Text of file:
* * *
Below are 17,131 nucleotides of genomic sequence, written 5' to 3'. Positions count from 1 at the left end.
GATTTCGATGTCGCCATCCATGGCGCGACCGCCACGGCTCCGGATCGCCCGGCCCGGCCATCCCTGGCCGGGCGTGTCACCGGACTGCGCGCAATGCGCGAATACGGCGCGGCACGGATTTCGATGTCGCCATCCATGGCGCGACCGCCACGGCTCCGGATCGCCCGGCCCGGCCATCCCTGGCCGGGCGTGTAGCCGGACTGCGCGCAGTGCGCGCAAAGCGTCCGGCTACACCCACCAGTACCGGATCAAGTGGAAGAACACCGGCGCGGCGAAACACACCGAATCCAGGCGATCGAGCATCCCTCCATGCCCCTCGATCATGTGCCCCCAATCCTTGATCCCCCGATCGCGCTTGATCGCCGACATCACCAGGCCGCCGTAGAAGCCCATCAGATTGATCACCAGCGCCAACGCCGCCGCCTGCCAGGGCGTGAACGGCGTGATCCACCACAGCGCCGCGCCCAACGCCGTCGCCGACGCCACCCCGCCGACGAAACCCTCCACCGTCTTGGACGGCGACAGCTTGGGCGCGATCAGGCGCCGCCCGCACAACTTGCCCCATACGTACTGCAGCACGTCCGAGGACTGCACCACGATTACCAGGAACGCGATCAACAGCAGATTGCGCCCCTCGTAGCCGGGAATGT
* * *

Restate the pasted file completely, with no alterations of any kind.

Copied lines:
Below are 17,131 nucleotides of genomic sequence, written 5' to 3'. Positions count from 1 at the left end.
GATTTCGATGTCGCCATCCATGGCGCGACCGCCACGGCTCCGGATCGCCCGGCCCGGCCATCCCTGGCCGGGCGTGTCACCGGACTGCGCGCAATGCGCGAATACGGCGCGGCACGGATTTCGATGTCGCCATCCATGGCGCGACCGCCACGGCTCCGGATCGCCCGGCCCGGCCATCCCTGGCCGGGCGTGTAGCCGGACTGCGCGCAGTGCGCGCAAAGCGTCCGGCTACACCCACCAGTACCGGATCAAGTGGAAGAACACCGGCGCGGCGAAACACACCGAATCCAGGCGATCGAGCATCCCTCCATGCCCCTCGATCATGTGCCCCCAATCCTTGATCCCCCGATCGCGCTTGATCGCCGACATCACCAGGCCGCCGTAGAAGCCCATCAGATTGATCACCAGCGCCAACGCCGCCGCCTGCCAGGGCGTGAACGGCGTGATCCACCACAGCGCCGCGCCCAACGCCGTCGCCGACGCCACCCCGCCGACGAAACCCTCCACCGTCTTGGACGGCGACAGCTTGGGCGCGATCAGGCGCCGCCCGCACAACTTGCCCCATACGTACTGCAGCACGTCCGAGGACTGCACCACGATTACCAGGAACGCGATCAACAGCAGATTGCGCCCCTCGTAGCCGGGAATGT